I attended an event at the Kiama Library last night, “Sustaining The Library”, put on by the Kiama Greens.
Ten years ago, The Greens donated about $1200 worth of books and CDs about the environment and sustainability to the Kiama Library. Last night they did it again. There are some great books in the collection – I particularly want to read the ones by Michael Pollan and Barbara Kingsolver. Some nice DVDs were included too.
As part of the event, The Greens wanted to highlight and promote some local sustainability groups that had formed since the time of the last presentation – Jamberoo FutureCare, Kiama FutureCare, Jamberoo Community Growers and the Green Box Initiative. Representatives from each group gave brief presentations on how and why they were formed and what they were doing.
There were some brief talks by Howard Jones (on the book, A Reef In Time), Ben van der Wijngaart (on Council activities, particularly the idea of community farms), and Greens MP in the NSW Upper House Dr John Kaye.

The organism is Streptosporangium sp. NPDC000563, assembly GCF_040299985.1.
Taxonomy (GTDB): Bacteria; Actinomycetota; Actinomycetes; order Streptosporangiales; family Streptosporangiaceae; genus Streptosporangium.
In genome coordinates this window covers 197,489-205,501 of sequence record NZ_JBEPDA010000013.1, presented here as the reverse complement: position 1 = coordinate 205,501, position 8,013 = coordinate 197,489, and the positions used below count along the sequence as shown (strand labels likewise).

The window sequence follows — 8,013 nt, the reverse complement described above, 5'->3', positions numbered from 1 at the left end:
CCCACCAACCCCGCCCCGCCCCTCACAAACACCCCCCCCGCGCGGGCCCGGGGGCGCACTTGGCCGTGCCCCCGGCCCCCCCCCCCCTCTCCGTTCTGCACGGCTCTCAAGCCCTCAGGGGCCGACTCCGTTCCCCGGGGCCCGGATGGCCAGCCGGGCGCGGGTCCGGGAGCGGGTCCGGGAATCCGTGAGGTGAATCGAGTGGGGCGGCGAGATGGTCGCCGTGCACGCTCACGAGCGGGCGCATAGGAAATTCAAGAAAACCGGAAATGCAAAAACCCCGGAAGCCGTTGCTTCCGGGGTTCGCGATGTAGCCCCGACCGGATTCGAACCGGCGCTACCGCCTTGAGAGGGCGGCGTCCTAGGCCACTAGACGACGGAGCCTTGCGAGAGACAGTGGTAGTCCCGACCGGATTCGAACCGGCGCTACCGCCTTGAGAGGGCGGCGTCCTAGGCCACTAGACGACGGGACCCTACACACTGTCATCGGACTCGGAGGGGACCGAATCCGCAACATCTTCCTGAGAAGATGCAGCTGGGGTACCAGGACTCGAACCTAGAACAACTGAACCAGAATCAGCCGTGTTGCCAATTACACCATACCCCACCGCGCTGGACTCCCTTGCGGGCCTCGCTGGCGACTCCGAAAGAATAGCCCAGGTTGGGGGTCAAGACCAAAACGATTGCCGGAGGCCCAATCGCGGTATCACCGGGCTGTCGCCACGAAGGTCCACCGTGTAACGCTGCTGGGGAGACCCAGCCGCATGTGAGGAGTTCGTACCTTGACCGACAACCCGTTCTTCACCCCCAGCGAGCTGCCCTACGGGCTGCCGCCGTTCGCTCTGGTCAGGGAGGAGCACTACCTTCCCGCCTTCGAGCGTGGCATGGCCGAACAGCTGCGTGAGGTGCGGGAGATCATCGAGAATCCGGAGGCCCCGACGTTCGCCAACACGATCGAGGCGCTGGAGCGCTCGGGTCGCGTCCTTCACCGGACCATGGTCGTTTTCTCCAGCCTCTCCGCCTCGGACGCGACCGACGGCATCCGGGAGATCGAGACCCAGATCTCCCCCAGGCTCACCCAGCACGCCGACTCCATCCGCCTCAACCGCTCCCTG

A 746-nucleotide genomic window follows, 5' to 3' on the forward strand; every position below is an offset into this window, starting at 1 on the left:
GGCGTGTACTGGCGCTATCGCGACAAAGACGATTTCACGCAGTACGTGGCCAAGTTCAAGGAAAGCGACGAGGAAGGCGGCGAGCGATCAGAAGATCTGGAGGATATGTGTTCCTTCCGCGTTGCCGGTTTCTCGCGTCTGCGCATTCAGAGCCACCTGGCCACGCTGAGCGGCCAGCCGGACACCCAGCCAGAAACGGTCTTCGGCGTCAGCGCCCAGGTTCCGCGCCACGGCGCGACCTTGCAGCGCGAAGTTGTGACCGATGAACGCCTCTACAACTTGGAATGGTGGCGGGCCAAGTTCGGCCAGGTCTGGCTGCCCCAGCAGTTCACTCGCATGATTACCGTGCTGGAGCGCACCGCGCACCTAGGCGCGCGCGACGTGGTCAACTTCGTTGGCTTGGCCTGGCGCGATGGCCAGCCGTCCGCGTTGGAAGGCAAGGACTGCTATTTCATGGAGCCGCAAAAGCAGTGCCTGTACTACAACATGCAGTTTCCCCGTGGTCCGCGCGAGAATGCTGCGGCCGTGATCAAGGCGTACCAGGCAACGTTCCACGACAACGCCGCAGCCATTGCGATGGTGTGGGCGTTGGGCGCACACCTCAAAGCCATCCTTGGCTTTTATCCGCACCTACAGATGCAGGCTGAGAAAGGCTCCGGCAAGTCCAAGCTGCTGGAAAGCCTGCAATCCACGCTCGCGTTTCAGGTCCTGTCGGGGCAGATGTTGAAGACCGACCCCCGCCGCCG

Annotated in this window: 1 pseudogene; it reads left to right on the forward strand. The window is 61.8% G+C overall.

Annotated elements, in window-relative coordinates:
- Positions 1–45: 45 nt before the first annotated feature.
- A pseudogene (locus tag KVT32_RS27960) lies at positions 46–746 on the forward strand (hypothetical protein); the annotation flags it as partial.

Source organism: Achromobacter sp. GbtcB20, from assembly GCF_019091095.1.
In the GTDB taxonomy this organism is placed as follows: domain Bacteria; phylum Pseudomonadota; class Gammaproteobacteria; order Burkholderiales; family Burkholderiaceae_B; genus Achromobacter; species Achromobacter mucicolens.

It was wonderful to so many new books and DVDs going into the library, but it was also an excellent opportunity to network with other sustainability groups and meet some more local, like-minded people. Hopefully there will be more get-togethers like this in the future!
I read Michael Pollens’ In defence of Food recently. It is a great book, US centric but so applicable to us here in Australia also. He writes so well, and thoughtfully-but I feel that if you are reading such a book-you have probably made many of the changes and thought about the issues-how do we get people who aren’t thinking about; food,where it comes from,what is real food, food ethics, and making the right decisions about what we eat to read something like this-Michael Pollan’s message needs to be got out into the wider community. I love his message essence however: Eat food, not too much, mostly plants. Now, if I can only follow his manifesto.
@Leanne: It’s hard to know how much of Pollan’s descriptions are also applicable in Australia – so much of the US food system seems much worse than what we have here. But then again, it’s probably an indication as to where we’re headed if we allow the big corporations to dictate policy on things like food safety regulations, labelling standards, GMO trials, animal welfare, etc. It’s food for thought, so to say.
Comments are closed.